By KIM MACKRAEL AND GRANT ROBERTSON The Globe and Mail Aug. 19 2014
A railway with a “weak safety culture” and a federal regulator that was asleep at the switch combined to bring about the worst accident in modern Canadian history, says a report by the Transportation Safety Board.
The agency’s investigation into the rail disaster in Lac-Mégantic, Que., last summer – which killed 47 people when a train loaded with crude oil derailed and exploded in the centre of town – places considerable blame on the railway, Montreal Maine & Atlantic, for failing to operate safely.
But the findings also take aim at Transport Canada for failing to recognize the railway had safety problems, and for not ensuring MM&A was following the government’s own safety rules.
In its criticism of the federal government, the watchdog agency investigating the crash referred to Transport Canada as “a regulator that did not audit” the safety procedures it required the railway to follow. Transport Canada didn’t do enough inspections and “they didn’t assess the risks properly,” including looking into a company that the government knew had a problematic safety record
The Transportation Safety Board report comes more than a year after a runaway train jumped the tracks and unleashed a flood of burning oil on the small Quebec town, killing 47 people and destroying dozens of buildings. The July 6, 2013, rail accident was the worst in modern Canadian history and Lac-Mégantic is still struggling to rebuild more than a year after it occurred.
The investigation found that too few hand brakes were set by the train’s operator when the it was parked at the top of a slope in Nantes, Que., on the night of July 5. The engineer applied only seven hand brakes and did not follow rules requiring him to test the hand brakes’ effectiveness, the TSB said.
However, TSB chair Wendy Tadros said the chain of causes and contributing factors “goes far beyond the actions of any single person.” She said the agency found 18 different factors that played a role in the disaster. “Take any one of them out of the equation,” she said, “and this accident may not have happened.”
In making a series of recommendations on how to prevent another disaster, the agency raised serious concerns about Transport Canada’s oversight of risk in the rail industry, particularly after railways began hauling massive quantities of crude oil by rail. “This booming industry where oil trains were shipping more and more oil across Canada and across the border ran largely unchecked,” Ms. Tadros said.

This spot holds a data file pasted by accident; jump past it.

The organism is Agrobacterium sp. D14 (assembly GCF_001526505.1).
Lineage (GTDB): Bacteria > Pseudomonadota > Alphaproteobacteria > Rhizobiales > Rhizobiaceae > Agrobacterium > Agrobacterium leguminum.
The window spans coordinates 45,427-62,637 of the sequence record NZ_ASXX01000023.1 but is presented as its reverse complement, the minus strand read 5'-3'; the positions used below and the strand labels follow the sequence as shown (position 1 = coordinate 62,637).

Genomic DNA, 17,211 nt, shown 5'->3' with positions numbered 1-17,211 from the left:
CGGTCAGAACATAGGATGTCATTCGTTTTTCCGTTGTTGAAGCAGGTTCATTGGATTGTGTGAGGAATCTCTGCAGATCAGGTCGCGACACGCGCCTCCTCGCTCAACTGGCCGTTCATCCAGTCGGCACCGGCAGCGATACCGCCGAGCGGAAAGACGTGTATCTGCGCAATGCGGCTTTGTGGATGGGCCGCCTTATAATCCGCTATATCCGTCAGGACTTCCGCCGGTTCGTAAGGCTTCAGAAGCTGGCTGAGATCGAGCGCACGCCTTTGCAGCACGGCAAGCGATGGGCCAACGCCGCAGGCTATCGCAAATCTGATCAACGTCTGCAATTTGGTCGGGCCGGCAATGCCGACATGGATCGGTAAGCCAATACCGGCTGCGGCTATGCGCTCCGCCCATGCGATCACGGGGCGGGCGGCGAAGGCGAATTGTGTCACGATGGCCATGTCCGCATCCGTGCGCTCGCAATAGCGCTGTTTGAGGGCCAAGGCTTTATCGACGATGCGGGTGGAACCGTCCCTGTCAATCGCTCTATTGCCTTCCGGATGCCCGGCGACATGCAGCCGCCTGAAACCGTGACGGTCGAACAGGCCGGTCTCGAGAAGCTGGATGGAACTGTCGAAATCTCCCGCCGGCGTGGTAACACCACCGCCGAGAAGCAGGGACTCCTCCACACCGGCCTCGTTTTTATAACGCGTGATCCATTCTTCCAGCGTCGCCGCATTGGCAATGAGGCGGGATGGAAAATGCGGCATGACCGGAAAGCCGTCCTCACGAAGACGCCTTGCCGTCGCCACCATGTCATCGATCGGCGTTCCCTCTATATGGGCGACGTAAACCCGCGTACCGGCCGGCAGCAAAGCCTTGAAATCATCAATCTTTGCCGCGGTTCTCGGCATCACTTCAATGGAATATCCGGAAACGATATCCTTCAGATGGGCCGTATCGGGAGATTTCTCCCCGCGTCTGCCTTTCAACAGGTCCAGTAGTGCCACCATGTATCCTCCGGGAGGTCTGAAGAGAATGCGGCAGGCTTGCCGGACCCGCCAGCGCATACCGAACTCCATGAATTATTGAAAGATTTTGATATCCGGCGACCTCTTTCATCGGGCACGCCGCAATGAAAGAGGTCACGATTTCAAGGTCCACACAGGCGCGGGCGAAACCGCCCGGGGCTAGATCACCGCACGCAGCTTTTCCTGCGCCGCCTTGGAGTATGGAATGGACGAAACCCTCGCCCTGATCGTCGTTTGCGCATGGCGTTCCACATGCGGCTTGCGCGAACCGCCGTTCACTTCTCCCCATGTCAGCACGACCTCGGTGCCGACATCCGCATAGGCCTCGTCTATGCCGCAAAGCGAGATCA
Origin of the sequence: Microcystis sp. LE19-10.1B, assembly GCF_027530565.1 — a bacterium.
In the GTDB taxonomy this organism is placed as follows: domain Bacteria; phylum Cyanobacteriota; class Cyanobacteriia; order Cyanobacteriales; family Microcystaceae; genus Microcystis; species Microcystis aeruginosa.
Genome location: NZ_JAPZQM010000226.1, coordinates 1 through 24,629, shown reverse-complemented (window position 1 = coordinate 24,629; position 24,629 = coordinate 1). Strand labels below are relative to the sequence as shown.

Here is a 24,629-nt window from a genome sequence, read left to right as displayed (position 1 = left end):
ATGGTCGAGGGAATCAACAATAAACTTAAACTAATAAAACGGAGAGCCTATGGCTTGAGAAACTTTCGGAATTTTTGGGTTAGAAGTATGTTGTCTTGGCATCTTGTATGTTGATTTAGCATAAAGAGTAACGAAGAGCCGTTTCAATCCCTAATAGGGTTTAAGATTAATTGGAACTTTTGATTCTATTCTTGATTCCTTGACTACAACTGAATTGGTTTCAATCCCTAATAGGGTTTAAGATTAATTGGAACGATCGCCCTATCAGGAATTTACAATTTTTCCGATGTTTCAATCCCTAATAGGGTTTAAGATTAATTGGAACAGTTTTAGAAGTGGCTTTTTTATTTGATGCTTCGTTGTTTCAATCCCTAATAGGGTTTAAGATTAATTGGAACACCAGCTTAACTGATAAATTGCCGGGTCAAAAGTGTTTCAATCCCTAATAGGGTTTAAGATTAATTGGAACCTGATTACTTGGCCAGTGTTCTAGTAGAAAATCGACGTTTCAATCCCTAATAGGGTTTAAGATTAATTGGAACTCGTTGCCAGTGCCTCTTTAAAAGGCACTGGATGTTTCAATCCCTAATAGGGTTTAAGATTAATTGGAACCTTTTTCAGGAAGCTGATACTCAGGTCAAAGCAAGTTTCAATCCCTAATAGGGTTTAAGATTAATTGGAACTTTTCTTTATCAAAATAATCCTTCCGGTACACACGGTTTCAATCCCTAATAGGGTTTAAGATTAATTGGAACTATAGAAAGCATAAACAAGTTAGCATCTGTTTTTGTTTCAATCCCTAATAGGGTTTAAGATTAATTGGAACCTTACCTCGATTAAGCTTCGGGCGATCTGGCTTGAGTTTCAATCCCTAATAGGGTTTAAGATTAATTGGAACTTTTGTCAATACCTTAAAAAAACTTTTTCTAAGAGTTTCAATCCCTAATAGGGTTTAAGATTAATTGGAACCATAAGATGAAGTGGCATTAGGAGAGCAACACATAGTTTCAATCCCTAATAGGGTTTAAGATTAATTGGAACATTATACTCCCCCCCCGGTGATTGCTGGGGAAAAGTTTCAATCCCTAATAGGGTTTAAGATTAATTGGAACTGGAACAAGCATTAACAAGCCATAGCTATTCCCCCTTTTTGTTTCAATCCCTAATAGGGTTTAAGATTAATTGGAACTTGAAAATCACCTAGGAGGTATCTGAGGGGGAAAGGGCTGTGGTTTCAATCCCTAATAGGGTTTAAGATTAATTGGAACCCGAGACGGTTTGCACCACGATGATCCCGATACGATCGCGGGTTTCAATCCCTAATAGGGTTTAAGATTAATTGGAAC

Among the recommendations issued by the TSB, the agency said Transport Canada should require additional physical defences to prevent trains from running away when they are left unattended. It also called for more frequent and detailed audits of railways’ safety management systems to make sure they are effective and that any problems are corrected.
Such steps for securing trains could include introducing wheel chocks for parked trains or installing more modern braking technology that is better at holding trains in place than current equipment, the TSB said.
Ms. Tadros said Transport Canada also should also have done more to ensure MM&A had a functioning safety management system.
After the release of the report Tuesday, Transport Minister Lisa Raitt declined to commit to accepting the latest TSB recommendations, saying only that she has asked the department to assess “concrete” ways to respond to them.
“When we have that, then we can move forward with responding to the recommendations, but it’s clear we want to have concrete action,” Ms. Raitt said. She said Transport Canada has already implemented all of the TSB’s interim recommendations and said “we’ll continue at that pace.” A government news release said the response would come within 90 days.
The minister, who took over her portfolio nine days after the Lac-Mégantic crash last year, faced a series of questions Tuesday over Transport Canada’s actions leading up to the crash and the TSB findings. In response, she largely pointed a finger at the railway and said government is expanding audit powers and safety measures in an effort to crack down and enforce rail regulations.
“Clearly the rules were not followed,” Ms. Raitt said at a 40-minute news conference on Parliament Hill. She spoke roughly 90 minutes after the 191-page report’s release, and said she had not yet read it.